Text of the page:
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If they only use potato genes then I don't see a problem. My concerns about GMO is when they unleash on markets combinations that they can't possibly know the long term effects from. Combining animal DNA with plant seems like something that needs to be looked upon with a jaundiced eye. This seems more like streamlining the already in practice methods of improving crops.
 

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You are what you eat!

I don't think it's cool to fool with Mother Nature as she's gonna' play gotcha in the long run!
 

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I grow my own real, natural potatoes so I really don't care if somebody else is using some GMO stuff. As long as they don't pull a 'monsanto' and try to sue people who aren't growing their GMO stuff. I would guess there is little chance of that because potatoes don't pollinate like corn, but who knows what justifications they would come up with.
 

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Genetic engineering has its humanitarian benefits. It has huge humanitarian ramifications for the climate changing problems hurting agriculture in Asia and beneficial uses for drought stricken areas in Africa. I am following genetically -engineered milk-free, milk though I may never drink any since I raise dairy animals for milk, but for the easing of the cruel practices in factory dairies; it may ease the suffering of millions of cows and calves.
It also has potential for harm as greed sets in with its short-sighted ideology. I'm farming because I don't believe in big ag. Whether it is a non-gmo potato or a gmo potato makes little difference.
 

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I had a Filet 'O Fish combo just yesterday. Wasn't paying any attention and I ate the cardboard box the fries came in, too. Then I heard a big hissing noise outside. A big pressurized tank truck was hosing in the Carbon Dioxide for the Cokes........And on the way home, I had to wonder just what ocean the fish came from. Burp.....

The Genie is already out of the bottle. Down, Genie, down!

geo
 

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You are what you eat!

I don't think it's cool to fool with Mother Nature as she's gonna' play gotcha in the long run!
Where do you draw the line of messing with Mother Nature? By your logic you would still be a hunter gatherer because the act of domestication is "messing with Mother Nature".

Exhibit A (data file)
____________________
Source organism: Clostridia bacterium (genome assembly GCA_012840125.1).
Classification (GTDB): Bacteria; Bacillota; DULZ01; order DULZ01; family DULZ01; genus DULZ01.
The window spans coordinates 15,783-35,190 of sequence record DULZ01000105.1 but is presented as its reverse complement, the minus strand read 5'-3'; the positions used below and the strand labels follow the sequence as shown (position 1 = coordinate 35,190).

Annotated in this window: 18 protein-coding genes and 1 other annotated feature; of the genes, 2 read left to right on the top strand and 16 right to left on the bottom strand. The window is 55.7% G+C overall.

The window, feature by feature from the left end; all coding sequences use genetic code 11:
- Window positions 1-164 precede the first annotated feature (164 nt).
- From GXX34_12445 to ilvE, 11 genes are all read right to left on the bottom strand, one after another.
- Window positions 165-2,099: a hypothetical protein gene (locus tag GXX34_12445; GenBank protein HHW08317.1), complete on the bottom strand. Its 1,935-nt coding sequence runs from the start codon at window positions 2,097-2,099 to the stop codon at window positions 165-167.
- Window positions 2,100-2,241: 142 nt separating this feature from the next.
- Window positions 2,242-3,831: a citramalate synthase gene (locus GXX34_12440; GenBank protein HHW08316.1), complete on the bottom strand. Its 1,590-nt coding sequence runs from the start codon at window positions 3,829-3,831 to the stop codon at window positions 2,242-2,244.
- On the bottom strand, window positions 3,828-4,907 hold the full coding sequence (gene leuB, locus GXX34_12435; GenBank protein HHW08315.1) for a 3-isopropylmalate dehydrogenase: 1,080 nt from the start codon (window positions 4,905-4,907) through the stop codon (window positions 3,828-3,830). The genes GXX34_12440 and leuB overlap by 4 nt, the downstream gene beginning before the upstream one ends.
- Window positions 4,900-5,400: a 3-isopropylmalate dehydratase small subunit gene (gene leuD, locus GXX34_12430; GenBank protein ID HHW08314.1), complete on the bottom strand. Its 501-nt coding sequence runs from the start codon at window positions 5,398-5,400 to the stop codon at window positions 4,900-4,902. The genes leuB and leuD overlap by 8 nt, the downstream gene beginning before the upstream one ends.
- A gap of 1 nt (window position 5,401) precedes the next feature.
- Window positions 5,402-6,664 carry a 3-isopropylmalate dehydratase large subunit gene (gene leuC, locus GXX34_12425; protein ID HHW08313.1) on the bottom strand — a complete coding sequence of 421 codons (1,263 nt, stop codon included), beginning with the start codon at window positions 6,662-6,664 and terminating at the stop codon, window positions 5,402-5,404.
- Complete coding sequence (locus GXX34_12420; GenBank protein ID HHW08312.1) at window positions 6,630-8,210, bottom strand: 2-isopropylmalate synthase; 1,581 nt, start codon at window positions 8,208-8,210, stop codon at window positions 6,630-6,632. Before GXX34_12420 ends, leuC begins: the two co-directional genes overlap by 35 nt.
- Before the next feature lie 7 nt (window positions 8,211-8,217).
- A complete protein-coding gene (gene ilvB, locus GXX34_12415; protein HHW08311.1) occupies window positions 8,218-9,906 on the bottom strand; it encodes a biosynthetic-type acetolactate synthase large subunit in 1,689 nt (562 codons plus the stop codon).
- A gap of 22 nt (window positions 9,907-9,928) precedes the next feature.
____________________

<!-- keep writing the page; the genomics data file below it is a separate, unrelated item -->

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True this is not 'messing' around it is making what nature gave us and making it better for the masses that has to be fed. Apple using this type of processes has been going on for years only to make apples better. This is the same thing in fact this should not even be called gmo at all, they are not using outside genes at all like in other products. It is only manipulating the genes of potatoes itself, not adding another gene from a completely different item.
 

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Gmo is better? For whom? (Those making GMO's, not those who eat.)
Fact #1) The "safety" studies were originally done by the GMO labs themselves, conducted for 30 days, and only looked for the single FDA reason for forbidding a new product: cancer. Wouldn't matter if food allergies or digestive diseases quadrupled. Seems that most of today's increasing digestive and auto-immune problems are due to "leaky gut". No correlation to the fact that the highly activated BT toxin put into corn kills corn pests by perforating their digestive tract. Or used to. Because their life cycle is short, they're getting immune. Perhaps a hundred generations from now, humans who survive the GMO mistake may become immune too. Oh, and the recent 90 day study of GMO corn and rats, shows lots of cancer, reproductive problems, etc. Good thing those problems haven't shown up as increases in the human population... Now we watch as The GMO lobby (making billions off it) is following the same tobacco industry 'denial of harm' to keep their profits flowing.


The world can't produce enough to eat without GMO?